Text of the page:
• Speed and sync
    The stepper driver in use probably had a spec available somewhere of the maximum rate it could accept instructions. The controller (raspberry Pi and/or Arduino) also have a maximum accuracy with which they can send signals out. One request from Daniela was that the probe move faster coming back out than it did going in, and I was worried that this higher speed might end up with signals ‘lost’. If you send ‘step’ signals faster than the motor can actually get them, you could miss steps and end up not moving the full distance.

I tested this extensively by throwing a ton of steps at the system at speeds much higher than required. Even with the Pi, which should have much more difficulty sending signals at high frequency, had no trouble. This wasn’t that surprising, after all we were going super slowly.

  • heat
    Stepper motors eat up a lot of current. Both the motors themselves and the stepper driver get really hot
See that big metal bit toward the type? It's a rather large heatsink to dissipate the heat. Image from tronixstuff.com
See that big metal bit toward the top? It’s a rather large heatsink to keep this part cool. Image from tronixstuff.com

Where a lot of the other problems I came up with were obviated by the slow speed and high number of steps, energy usage and concomitant heat buildup are actually worse for a more accurate tool.

Stepper motors can accept a big range of voltage. The more voltage, the stronger the grip of their magnets and the more accurate each step would be. That meant we ran our stepper at its max allowed voltage. We actually killed two of the tiny ‘cute’ stepper motor drivers in our testing.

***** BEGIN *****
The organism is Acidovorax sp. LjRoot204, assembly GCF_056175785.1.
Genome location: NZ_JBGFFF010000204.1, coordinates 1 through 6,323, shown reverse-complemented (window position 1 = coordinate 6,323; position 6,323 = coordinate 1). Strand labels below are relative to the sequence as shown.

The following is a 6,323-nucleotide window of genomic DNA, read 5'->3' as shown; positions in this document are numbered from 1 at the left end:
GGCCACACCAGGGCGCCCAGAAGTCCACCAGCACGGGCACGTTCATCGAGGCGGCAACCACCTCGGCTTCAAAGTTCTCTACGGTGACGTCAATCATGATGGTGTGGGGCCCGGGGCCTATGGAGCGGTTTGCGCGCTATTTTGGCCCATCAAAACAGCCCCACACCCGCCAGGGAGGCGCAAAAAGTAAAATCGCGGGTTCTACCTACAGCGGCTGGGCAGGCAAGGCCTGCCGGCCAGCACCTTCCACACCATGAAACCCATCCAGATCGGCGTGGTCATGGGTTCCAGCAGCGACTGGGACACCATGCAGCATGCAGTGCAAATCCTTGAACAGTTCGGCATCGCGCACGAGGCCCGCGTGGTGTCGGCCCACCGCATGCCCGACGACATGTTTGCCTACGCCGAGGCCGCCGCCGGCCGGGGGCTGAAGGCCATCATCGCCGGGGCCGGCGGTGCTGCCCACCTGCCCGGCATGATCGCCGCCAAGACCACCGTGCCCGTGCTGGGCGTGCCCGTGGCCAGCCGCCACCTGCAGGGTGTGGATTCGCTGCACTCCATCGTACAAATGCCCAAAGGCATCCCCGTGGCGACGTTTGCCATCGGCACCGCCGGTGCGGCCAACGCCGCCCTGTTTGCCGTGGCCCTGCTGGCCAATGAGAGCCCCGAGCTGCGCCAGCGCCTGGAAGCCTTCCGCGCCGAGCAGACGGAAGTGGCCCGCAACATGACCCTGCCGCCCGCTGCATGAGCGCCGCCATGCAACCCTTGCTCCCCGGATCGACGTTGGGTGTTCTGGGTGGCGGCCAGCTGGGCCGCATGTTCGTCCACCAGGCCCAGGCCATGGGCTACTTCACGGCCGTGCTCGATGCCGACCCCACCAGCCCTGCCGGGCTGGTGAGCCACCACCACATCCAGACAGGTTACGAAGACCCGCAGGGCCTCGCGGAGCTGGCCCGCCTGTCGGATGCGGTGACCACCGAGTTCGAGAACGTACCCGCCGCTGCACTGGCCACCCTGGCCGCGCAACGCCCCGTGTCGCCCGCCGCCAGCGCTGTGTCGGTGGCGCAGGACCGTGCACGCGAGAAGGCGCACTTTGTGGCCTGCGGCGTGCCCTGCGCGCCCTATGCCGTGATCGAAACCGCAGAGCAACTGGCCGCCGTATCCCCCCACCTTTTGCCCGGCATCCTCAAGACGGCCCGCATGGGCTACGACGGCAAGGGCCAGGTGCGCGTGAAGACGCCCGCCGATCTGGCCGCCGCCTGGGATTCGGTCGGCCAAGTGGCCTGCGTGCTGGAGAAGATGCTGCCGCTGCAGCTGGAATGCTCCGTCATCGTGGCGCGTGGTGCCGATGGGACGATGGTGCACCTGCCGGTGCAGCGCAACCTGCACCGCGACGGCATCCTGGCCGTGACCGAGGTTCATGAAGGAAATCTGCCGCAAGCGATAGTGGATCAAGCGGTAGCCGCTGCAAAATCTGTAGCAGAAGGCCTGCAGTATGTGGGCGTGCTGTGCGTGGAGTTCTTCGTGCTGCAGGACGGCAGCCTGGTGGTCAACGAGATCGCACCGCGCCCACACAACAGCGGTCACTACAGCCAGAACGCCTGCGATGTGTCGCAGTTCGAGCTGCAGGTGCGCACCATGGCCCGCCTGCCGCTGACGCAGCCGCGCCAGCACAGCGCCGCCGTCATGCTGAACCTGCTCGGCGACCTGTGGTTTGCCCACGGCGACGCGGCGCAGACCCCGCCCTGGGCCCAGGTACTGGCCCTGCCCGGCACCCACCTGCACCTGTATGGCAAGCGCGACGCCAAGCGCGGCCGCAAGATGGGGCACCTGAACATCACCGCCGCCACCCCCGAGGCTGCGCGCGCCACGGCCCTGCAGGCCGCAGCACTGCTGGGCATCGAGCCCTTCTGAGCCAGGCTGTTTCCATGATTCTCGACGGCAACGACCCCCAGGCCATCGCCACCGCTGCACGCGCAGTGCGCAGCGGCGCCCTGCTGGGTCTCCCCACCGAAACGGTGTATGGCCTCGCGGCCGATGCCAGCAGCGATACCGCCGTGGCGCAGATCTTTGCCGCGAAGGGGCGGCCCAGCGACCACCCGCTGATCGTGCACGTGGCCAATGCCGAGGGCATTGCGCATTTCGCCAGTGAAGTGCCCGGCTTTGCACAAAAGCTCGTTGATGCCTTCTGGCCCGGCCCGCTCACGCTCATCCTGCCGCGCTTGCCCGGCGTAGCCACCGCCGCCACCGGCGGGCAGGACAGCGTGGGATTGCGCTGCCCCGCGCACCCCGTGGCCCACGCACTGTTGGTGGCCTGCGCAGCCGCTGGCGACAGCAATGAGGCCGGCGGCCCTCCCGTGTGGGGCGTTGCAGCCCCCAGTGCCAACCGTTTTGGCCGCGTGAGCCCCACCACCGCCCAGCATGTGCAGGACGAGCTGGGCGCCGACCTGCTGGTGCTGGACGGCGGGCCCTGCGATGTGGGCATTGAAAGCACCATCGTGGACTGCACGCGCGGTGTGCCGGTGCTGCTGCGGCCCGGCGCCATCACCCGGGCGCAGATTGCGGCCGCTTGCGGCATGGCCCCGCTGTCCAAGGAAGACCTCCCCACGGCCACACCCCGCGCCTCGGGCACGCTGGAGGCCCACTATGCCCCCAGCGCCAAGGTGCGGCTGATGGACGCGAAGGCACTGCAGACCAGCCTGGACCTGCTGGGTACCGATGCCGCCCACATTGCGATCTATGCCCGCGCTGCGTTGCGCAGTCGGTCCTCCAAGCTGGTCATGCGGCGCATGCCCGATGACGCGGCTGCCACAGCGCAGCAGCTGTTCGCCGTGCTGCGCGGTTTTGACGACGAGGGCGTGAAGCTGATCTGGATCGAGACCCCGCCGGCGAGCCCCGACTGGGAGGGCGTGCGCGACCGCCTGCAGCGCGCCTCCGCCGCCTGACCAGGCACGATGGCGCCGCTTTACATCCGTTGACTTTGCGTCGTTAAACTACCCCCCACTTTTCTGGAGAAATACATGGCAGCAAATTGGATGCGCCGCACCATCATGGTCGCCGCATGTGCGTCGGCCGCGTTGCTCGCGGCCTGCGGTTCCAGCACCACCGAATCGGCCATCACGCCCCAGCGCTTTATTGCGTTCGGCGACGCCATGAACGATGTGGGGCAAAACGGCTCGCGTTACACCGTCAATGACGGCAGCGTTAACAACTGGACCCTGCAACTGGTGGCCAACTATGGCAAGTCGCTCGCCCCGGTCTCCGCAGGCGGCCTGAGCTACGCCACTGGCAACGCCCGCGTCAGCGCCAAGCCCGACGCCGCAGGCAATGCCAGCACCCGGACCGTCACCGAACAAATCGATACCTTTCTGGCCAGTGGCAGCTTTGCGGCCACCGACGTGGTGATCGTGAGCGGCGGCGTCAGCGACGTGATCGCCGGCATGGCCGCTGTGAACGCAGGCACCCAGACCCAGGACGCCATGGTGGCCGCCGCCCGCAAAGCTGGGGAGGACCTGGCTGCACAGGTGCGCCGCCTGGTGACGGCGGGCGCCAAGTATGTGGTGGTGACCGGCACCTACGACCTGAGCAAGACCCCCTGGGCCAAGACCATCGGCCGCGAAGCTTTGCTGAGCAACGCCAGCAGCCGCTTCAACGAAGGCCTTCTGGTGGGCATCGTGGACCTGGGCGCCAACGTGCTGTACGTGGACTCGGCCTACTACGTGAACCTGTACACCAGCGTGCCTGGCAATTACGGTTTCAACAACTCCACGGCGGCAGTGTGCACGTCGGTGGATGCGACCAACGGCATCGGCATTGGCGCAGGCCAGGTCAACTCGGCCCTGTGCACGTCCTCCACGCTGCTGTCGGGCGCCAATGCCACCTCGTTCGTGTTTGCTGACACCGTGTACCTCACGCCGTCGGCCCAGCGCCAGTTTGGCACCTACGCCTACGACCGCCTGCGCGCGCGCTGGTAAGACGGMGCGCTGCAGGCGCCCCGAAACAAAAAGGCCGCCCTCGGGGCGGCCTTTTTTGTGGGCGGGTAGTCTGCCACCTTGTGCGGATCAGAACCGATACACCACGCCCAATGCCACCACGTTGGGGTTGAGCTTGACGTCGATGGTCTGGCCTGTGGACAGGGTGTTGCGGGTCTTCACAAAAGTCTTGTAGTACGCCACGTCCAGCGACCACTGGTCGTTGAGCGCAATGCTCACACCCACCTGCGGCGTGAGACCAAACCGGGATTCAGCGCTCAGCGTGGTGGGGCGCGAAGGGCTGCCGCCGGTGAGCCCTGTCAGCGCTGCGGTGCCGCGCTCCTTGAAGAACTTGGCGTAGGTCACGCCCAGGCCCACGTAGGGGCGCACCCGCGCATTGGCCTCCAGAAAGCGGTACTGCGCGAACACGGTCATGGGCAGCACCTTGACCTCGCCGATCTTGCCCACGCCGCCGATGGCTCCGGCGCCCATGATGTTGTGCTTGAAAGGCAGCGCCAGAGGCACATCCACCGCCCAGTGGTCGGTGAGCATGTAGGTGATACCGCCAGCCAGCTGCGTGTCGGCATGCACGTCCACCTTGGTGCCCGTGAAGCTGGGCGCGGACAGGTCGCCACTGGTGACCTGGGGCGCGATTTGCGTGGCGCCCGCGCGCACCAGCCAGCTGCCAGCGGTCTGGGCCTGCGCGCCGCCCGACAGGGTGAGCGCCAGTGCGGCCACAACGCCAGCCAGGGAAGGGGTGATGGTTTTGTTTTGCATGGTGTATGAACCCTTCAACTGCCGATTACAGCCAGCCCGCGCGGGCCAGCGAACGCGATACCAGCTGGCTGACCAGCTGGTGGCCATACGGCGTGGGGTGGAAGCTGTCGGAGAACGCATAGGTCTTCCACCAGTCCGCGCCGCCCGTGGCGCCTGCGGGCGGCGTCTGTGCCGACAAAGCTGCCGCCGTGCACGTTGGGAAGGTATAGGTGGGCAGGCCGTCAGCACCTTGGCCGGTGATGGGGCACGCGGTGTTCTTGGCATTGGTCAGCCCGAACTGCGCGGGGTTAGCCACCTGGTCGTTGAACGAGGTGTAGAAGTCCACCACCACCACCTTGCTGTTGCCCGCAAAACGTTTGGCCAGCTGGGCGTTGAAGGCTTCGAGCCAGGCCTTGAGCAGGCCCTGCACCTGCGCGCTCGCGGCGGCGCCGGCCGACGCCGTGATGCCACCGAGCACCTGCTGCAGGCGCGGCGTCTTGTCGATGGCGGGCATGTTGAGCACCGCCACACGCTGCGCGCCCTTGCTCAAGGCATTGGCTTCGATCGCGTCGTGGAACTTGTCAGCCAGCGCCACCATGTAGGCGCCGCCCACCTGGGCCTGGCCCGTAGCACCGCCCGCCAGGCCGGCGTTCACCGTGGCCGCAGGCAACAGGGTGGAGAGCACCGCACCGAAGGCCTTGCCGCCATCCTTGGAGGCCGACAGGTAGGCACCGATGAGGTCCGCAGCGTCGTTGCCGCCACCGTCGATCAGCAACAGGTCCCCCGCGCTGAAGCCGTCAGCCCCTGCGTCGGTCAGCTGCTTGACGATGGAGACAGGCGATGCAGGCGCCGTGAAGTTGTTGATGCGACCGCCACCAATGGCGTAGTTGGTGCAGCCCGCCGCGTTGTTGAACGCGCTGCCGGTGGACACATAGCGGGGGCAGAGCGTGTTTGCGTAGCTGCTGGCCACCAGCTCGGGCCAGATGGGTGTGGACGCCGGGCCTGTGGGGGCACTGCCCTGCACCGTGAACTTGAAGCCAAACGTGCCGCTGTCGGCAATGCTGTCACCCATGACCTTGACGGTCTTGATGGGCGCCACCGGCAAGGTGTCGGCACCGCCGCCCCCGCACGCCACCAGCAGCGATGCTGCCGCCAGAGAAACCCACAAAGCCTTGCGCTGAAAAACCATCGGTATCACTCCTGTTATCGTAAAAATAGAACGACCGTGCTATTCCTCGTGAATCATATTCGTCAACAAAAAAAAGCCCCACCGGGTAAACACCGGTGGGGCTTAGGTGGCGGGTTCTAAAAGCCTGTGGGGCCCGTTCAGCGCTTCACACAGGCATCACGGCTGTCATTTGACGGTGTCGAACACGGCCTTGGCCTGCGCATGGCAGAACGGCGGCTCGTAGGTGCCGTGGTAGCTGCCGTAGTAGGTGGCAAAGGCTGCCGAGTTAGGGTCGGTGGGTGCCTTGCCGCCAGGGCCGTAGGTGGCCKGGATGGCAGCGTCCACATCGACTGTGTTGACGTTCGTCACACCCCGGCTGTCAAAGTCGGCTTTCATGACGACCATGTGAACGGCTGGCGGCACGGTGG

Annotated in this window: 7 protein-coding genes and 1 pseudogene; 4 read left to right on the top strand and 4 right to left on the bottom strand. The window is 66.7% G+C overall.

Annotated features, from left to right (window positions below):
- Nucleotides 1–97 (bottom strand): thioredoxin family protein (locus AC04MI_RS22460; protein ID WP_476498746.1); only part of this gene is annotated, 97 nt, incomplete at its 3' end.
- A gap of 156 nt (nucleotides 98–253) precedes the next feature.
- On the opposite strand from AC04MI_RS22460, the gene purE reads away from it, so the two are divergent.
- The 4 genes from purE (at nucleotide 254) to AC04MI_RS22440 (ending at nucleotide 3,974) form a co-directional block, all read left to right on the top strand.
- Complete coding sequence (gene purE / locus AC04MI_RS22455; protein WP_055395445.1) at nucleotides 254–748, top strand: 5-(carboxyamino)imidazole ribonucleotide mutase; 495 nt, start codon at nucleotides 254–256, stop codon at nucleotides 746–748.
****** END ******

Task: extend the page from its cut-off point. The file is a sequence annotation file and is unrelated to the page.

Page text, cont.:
We ended up using a version of the driver above with a huge heatsink. The motor itself also got pretty hot hot. Similar rigs to do 3d printing have cooling fans mounted on the frame to cool the motor itself. But I calculated that on the hack day we moved the probe more distance, at a higher speed, than it would move over a year of use. The system didn’t melt, we were okay.

stuff other people mentioned

  • free-wheeling
    If you turn off all current to the coils of a stepper motor, it should allow the wheel to turn freely. This would be super duper bad if the surgical probe just started moving around during a procedure. Normally this is handled by the hardware/software driving the stepper motor: giving it no instructions actually leaves one coil on holding the motor. I started to do a bunch of checks on this before I tried just turning off the power to my motor entirely. It turned out that the gearbox and the probe hardware presented way too much resistance for the thing to move on its own

  • reversing
    I’m not going to go to deep on this, but when you try to move back the way you came, there’s some ‘slack’ in the gears that needs to be taken up, losing you some steps. This difference proved too small to measure, and the probe gets ‘zeroed’ before every procedure anyway, so a problem can’t build up over a bunch of procedures.

  • timing from the Pi
    See my previous post: the Raspberry Pi was totally capable of running the driver.

what we learned

Optimization of a system, whether that system is electical, mechanical, or software, is only really meaningful after you have a working prototype. Problems like heat on the stepper motor driver are easily predicted and are worth handling early. Other problems should come up in trial runs, and if not, any time spent preventing them was largely wasted.

So build, and test! When you test, test a lot of stuff. Try your best to simulate uses more extreme than the real world should throw at them, and document what you find and notice.

the next and final post about science hack day will cover the control software I wrote for the arduino, and why an open-source stereotactic surgical might not be that great an idea.